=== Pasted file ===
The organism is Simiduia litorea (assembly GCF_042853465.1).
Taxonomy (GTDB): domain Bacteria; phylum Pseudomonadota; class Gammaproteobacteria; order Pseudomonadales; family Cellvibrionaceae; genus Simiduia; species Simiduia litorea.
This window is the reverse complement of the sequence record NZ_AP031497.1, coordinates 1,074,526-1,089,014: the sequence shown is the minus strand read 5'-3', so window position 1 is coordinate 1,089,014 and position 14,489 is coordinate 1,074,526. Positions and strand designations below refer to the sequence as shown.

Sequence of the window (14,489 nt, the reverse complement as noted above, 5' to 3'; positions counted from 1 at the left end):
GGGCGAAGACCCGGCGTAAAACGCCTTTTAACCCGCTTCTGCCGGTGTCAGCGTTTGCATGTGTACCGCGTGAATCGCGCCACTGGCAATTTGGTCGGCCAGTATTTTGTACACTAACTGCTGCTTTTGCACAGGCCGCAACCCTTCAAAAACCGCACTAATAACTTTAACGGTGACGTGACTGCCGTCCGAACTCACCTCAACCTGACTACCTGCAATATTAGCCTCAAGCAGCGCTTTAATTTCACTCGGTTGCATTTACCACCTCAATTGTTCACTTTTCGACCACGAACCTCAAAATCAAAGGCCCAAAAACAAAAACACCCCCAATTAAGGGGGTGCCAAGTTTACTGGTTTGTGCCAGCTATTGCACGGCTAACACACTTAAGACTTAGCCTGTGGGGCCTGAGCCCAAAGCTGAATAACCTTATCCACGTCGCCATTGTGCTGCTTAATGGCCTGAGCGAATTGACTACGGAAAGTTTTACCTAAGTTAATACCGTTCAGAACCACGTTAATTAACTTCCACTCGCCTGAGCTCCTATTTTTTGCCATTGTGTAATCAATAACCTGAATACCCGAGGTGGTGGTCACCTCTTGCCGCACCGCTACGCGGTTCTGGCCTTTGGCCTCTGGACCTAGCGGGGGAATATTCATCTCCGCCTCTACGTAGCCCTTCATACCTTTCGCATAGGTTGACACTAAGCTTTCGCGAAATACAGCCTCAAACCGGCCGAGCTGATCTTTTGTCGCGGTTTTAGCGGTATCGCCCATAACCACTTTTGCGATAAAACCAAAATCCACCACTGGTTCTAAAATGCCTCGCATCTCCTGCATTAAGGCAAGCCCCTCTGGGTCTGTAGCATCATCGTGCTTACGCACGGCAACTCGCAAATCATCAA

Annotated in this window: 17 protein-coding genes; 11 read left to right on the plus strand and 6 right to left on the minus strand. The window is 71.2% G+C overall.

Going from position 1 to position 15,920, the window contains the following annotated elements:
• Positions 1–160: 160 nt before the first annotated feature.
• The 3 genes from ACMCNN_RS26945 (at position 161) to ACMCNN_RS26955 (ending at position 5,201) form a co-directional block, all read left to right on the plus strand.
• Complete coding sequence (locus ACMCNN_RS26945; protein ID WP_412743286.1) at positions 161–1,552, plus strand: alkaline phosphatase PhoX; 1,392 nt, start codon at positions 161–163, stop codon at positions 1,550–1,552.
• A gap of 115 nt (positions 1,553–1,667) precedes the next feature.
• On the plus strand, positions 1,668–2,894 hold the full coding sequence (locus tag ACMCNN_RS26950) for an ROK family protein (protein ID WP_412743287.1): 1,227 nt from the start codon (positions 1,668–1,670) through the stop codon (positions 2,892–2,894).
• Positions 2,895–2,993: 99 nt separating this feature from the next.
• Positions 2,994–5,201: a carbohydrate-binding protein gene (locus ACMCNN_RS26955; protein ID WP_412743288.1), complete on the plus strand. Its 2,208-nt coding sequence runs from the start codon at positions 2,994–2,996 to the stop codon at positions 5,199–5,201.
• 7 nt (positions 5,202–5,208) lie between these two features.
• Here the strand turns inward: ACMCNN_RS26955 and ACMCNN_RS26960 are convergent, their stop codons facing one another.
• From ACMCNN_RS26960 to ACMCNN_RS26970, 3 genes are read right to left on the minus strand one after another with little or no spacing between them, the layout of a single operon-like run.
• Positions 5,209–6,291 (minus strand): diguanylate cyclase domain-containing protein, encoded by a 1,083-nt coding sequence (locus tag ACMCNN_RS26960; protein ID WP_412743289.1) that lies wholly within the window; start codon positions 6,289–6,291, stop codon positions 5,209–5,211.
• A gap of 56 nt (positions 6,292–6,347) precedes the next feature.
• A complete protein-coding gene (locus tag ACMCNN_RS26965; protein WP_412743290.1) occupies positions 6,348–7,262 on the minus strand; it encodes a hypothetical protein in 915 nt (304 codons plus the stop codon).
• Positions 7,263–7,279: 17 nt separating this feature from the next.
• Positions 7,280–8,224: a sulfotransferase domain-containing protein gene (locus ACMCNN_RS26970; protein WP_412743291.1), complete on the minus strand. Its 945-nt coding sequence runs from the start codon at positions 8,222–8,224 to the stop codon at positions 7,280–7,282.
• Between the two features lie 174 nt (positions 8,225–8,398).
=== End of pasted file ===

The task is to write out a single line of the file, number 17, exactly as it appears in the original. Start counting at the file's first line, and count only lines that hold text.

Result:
• From ACMCNN_RS26960 to ACMCNN_RS26970, 3 genes are read right to left on the minus strand one after another with little or no spacing between them, the layout of a single operon-like run.